Morning Brief: From Gasoline, Gas, NFT to Alibaba: What is Happening in the World so Far

Morning Brief: From Gasoline, Gas, NFT to Alibaba: What is Happening in the World so Far

U.S. Lawmakers Slam Big Oil for High Gasoline Prices

On Wednesday, oil executives testified in front of the United States Congress, defending themselves against accusations by politicians that they are exploiting Americans with high fuel costs, claiming that they are increasing energy output and that no one firm determines the price of gasoline.

They wanted to know why gasoline prices remained high despite a decline in crude oil prices.

Gasoline prices in the United States have risen since Russia's invasion of Ukraine in February, and after Western countries imposed sanctions on Moscow's energy exports.

Pump prices touched a pre-inflation high of $4.33 per gallon on March 11, but have since fallen almost 4% to $4.16 per gallon, according to the AAA motorist association.

Sanctions imposed by Washington on Moscow include a prohibition on Russian energy imports.

According to Biden, increasing fuel costs are a result of Russia's invasion.

He pushed oil corporations last week to increase output and serve American households rather than investors, and he announced a record release of crude oil from strategic reserves. Continue Reading

Coinbase’s Big Bet on NFTs Comes at a Terrible Time

Last year, non-fungible tokens, or NFTs, grabbed the globe by storm as investors witnessed a revolutionary sort of digital asset — typically artwork — changing hands for hundreds of thousands, if not millions, of dollars.

Coinbase Global's (COIN) entry into the industry appears to be a natural progression. Coinbase, with its famous brand and stable user base, appears set to swoop in on OpenSea, the privately held, leading NFT exchange, and take a piece of the trade in Bored Apes, CryptoPunks, and other cultural icons. On Oct. 12, last year, Coinbase welcomed consumers to join a waitlist for its NFT debut, little over a month after the NFT boom peaked with daily sales of more than $400 million at the end of August.

From then, things went downhill: by the end of March, daily sales were closer to $30 million. And there are several indications that the market for digital collectibles is cooling. According to a team led by Dan Dolev at Mizuho, interest in NFTs peaked in January, as assessed by Google search patterns. A lack of interest in NFTs might put a damper on Coinbase's ambitious plans for NFTs, necessitating large expenditures. Continue Reading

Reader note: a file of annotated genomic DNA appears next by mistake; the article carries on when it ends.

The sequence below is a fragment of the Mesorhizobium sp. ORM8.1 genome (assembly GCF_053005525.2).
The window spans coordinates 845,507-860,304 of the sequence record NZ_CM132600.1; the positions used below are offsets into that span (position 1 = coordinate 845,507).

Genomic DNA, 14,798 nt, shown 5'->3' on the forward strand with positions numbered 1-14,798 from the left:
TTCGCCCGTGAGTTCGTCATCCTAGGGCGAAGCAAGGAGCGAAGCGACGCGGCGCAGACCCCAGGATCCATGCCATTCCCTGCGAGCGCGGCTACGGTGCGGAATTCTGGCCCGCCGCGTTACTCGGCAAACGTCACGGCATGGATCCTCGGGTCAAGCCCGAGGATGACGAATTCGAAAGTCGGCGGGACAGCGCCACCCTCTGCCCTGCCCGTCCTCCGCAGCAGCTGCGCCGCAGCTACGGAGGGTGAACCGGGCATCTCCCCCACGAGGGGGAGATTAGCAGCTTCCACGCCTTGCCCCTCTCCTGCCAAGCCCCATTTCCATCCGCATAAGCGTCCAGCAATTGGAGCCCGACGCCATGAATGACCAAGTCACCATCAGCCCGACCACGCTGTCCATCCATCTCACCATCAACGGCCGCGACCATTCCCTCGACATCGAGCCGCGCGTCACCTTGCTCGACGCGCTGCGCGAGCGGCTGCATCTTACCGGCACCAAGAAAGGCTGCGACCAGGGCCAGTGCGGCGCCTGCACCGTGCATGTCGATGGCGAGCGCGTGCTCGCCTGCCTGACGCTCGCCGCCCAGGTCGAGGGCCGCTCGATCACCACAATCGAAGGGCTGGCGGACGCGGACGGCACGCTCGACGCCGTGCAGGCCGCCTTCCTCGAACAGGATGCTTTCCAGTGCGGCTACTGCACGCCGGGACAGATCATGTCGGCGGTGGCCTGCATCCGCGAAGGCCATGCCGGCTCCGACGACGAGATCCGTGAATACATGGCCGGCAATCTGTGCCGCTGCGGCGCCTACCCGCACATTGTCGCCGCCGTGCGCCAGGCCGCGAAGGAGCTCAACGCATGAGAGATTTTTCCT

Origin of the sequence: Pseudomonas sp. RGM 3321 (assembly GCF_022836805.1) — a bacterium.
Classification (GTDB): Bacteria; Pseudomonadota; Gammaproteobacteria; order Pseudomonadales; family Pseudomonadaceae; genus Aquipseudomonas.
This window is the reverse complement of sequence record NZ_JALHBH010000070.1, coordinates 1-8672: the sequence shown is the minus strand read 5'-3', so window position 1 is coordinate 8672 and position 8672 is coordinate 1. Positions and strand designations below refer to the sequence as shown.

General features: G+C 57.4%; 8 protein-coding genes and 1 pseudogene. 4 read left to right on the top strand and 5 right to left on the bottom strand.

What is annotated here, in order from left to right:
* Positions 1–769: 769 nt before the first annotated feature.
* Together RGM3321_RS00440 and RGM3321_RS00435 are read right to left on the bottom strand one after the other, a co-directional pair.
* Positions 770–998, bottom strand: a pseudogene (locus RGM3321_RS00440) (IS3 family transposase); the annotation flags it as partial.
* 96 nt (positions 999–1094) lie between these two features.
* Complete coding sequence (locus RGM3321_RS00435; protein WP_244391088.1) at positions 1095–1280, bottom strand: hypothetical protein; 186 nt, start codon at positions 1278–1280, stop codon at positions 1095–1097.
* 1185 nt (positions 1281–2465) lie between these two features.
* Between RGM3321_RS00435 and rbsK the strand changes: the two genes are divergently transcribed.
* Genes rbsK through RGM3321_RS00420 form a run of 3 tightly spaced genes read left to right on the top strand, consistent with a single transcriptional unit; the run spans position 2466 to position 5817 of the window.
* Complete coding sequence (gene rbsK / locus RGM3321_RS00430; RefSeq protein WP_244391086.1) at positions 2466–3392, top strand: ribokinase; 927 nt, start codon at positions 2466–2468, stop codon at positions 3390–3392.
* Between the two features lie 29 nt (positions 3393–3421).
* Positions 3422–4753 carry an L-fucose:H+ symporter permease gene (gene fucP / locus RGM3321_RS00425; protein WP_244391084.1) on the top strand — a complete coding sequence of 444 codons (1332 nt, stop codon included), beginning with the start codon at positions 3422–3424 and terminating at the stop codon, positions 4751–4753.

Breaking Ranks with EU, Hungary Says Ready to Pay for Russian Gas in Roubles

Hungary announced on Wednesday that it is willing to pay roubles for Russian gas, breaking with the European Union, which has sought a united front in resisting Moscow's demand for payment in the currency. If Russia requests it, Hungary would pay for exports in roubles, Prime Minister Viktor Orban said at a press conference on Wednesday in response to a Reuters question.

According to a spokesperson, the European Commission does not comment on national authorities' assertions. Hungary is one of only a few EU member nations that have refused to impose energy restrictions on Moscow in reaction to the invasion, which Russia describes as a "special military operation." Orban, whose administration has sought tight commercial contacts with Moscow for more than a decade, was elected for a fourth straight term in elections on Sunday, largely on a promise to ensure the security of Hungarian homes' gas supply.

While Putin's demand has raised eyebrows in many European capitals, the continent's governments, which rely on Russia for more than a third of their gas on average, are debating the problem with energy corporations. Slovakia indicated on Monday that it will move in lockstep with the EU, but Poland's largest gas provider, PGNiG, has maintained that its original deal with Gazprom, which ends at the end of this year, is obligatory on both sides. Continue Reading

China’s Covid-19 Lockdowns Could Crimp Alibaba Earnings

Alibaba Group Holding fell on Wednesday after Citigroup issued a warning about the continuous disruption caused by the Covid-19 virus. During the session, it was one of numerous factors impacting on the stock and its rivals.

Analyst Alicia Yap maintained her Buy recommendation on Alibaba (BABA), but reduced her price objective from $200 to $177. In recent trade, Alibaba shares slid 4.1 percent to $106.50, as increasing bond rates, fears about stricter US monetary policy, and Covid-19 lockdowns in China weighed on shares of Chinese technology companies.

The action comes as escalating Covid case numbers have prompted China, which has opted to adopt a zero-Covid strategy, to shut off more locations, including Shanghai. This has resulted in the most extensive wave of quarantines since the initial epidemic rocked the country more than two years ago. According to Yap, this has certainly harmed general economic activity in China, resulting in decreased profit growth for Alibaba in the fourth quarter—a pattern that might continue into fiscal 2023. Continue Reading

U.S. Levies Sanctions on Two Major Russian Banks

As sanctions for the invasion of Ukraine, the United States blacklisted two of Russia's largest banks, as well as more of President Vladimir Putin's close family and associates.

Sberbank, Russia's largest financial institution, and Alfa Bank, the country's largest private bank, will be completely shut down. Putin's adult children, as well as Russia's foreign minister's wife and daughter, were also sanctioned.

On Tuesday, Russia announced that foreign banks had refused to handle $649.2 million in government bond coupon payments. It made payments in rubles to its National Settlement Depository and said that the occurrence was not a default. Continue Reading